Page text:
Regional government capacity varies significantly across the Indonesian archipelago. And with communicable diseases such as COVID-19 unconstrained by administrative boundaries, there are good arguments in favour of the central government retaining ultimate authority over the imposition of public health measures such as PSBB and lockdowns. Idiosyncratic or reckless decision-making by any of Indonesia’s 514 districts and municipalities could have serious national consequences for both public health and the economy.
But what if the opposite occurs, and it is the central government dragging its feet? As is now well known, this was the situation facing Jakarta’s more proactive governor Anies Baswedan in March when the virus was first detected in Indonesia. The report draws primarily upon this example to illustrate sites of tension and decision-making bottlenecks arising from the way in which authority to impose significant public health measures is divided between levels of government. Two key points emerge.
First, the requirement for regions to seek Ministerial approval to apply PSBB—including the convoluted administrative process for doing so—led to largely avoidable delays when time was of the essence. In the case of Jakarta, two weeks were lost between Baswedan’s initial request for a lockdown and the commencement of PSBB. Greater regional discretion over the application of public health measures could facilitate quicker responses and provide partial insurance against central government inaction (a central government intent on vetoing regional action would retain the power to do so). The central government would also retain the power to direct regions to take action if necessary.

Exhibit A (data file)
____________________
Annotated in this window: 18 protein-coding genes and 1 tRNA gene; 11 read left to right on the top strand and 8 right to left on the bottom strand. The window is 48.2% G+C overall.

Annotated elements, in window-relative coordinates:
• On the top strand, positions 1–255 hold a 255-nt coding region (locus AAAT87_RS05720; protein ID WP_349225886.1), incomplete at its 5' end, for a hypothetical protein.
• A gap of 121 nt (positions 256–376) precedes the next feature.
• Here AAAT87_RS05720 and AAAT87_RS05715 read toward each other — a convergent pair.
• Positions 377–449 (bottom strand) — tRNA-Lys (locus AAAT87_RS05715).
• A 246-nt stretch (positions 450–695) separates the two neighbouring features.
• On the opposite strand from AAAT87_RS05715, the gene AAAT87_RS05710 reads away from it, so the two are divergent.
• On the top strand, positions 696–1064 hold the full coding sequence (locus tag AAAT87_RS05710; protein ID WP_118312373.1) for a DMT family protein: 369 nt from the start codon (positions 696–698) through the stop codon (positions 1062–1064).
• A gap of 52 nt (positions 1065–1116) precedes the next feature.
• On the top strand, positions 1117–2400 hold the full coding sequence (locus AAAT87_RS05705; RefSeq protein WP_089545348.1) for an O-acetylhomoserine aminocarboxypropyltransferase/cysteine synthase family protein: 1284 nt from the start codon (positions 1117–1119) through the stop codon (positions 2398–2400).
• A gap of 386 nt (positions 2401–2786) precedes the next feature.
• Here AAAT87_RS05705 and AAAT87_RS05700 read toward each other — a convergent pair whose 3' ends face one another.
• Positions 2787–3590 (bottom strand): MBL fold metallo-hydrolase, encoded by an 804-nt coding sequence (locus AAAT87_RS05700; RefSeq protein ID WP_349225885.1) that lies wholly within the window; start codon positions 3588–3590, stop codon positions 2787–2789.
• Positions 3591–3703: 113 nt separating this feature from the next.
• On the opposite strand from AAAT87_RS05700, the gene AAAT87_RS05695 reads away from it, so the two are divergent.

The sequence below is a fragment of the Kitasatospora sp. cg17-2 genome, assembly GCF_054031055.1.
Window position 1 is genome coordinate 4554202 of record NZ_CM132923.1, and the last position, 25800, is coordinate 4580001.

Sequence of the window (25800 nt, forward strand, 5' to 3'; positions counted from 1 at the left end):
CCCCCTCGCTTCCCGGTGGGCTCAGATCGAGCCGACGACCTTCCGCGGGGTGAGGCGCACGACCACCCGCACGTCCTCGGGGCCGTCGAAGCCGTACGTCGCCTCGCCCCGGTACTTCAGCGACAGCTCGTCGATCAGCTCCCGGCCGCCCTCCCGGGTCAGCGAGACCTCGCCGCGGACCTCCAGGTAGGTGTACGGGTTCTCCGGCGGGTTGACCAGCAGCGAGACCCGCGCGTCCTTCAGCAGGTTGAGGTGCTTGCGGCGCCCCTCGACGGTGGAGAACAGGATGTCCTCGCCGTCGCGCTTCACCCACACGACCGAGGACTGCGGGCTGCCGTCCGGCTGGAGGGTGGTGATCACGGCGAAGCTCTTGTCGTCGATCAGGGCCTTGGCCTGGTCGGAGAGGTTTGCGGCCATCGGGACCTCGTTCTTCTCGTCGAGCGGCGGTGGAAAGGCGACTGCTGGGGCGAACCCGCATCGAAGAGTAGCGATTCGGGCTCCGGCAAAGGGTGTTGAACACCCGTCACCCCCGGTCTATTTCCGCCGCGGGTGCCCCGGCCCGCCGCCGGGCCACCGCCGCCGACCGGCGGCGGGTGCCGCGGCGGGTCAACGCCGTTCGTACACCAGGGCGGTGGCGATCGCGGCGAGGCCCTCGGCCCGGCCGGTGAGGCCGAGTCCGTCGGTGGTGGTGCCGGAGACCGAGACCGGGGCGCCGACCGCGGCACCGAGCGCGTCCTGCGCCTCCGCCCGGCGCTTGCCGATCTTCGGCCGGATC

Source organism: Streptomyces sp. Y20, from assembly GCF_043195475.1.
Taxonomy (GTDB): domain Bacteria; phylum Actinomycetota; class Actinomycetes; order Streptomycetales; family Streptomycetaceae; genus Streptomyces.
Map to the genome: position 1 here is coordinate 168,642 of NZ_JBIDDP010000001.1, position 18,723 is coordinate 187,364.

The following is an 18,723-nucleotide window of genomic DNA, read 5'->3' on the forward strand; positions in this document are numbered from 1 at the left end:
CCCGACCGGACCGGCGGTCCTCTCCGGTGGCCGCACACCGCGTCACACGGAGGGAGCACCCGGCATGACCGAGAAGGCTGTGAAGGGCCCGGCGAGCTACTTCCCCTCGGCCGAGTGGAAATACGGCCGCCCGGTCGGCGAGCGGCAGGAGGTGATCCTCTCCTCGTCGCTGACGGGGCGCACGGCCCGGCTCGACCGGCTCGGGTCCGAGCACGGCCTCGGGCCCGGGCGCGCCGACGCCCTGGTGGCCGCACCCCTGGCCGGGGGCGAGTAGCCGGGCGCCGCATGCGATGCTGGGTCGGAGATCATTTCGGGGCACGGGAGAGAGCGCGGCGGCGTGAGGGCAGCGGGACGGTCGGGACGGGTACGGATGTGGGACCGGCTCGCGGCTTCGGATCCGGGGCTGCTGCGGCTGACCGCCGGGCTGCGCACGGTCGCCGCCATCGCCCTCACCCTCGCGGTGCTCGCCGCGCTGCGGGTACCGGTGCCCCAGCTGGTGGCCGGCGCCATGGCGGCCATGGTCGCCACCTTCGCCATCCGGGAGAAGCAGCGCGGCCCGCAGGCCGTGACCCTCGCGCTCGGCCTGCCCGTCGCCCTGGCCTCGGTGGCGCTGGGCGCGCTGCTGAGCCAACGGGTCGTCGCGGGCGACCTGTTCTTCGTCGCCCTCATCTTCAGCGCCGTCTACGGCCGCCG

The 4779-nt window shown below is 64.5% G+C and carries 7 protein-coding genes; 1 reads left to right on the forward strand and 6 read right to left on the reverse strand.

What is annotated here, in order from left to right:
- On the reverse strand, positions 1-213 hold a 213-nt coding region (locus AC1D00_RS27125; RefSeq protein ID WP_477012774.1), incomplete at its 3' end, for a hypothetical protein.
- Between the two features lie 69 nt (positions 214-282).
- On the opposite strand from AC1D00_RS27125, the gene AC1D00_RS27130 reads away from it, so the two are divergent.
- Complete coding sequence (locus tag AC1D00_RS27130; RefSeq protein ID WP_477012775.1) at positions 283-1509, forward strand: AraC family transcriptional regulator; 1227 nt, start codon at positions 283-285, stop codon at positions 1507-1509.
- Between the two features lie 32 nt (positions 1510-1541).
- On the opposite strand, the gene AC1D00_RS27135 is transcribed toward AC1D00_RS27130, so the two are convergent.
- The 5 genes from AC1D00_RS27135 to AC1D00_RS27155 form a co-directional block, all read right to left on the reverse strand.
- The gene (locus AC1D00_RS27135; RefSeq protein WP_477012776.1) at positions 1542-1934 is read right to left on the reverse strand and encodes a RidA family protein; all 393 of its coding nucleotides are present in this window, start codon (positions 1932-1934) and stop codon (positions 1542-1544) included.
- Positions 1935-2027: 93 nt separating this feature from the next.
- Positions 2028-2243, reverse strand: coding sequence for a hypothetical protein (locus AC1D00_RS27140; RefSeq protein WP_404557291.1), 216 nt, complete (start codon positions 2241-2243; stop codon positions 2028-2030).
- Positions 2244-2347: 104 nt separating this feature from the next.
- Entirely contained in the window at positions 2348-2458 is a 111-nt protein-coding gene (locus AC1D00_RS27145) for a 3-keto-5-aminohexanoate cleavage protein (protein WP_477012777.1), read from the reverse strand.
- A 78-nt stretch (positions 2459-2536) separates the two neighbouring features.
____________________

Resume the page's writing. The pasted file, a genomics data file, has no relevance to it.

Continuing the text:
Second, while centralised decision-making may tend to privilege coordination over speed, in the early stages of the pandemic the central government sacrificed the latter without a discernible improvement in the former. Jakarta again provides an obvious example. Despite administrative boundaries being irrelevant to the spread of the virus, the central government declined to use its authority to apply PSBB over the greater Jakarta area (which includes satellite cities in the neighbouring provinces of West Java and Banten). Instead, it largely left governors, mayors and district heads to sort it out amongst themselves.
The extent to which any of this has significantly altered the trajectory of COVID-19 in Indonesia is a different question. Considering events since, the ultimate impact may not have been that great. Leadership (or lack thereof) has arguably been more influential. But it remains useful to reflect on how the division of authority between the centre and the regions might be refined in order to provide governments at all levels the best opportunity of mounting timely and effective public health responses throughout the remainder of this pandemic and/or when the next one inevitably strikes.
Viewed more broadly, the Indonesian case also adds weight to more general observations about the influence of systems of governance on national responses to COVID-19. Whether unitary or federal, centralised or decentralised, system design entails trade-offs. These have consequences—both positive and negative—but are not necessarily determinative of a particular outcome. Many other factors are also at play. In Indonesia’s case, a significant factor has been how policymakers have decided to use (or not) the policy levers at their disposal. And that is something that the no system—however well designed—can do on their behalf.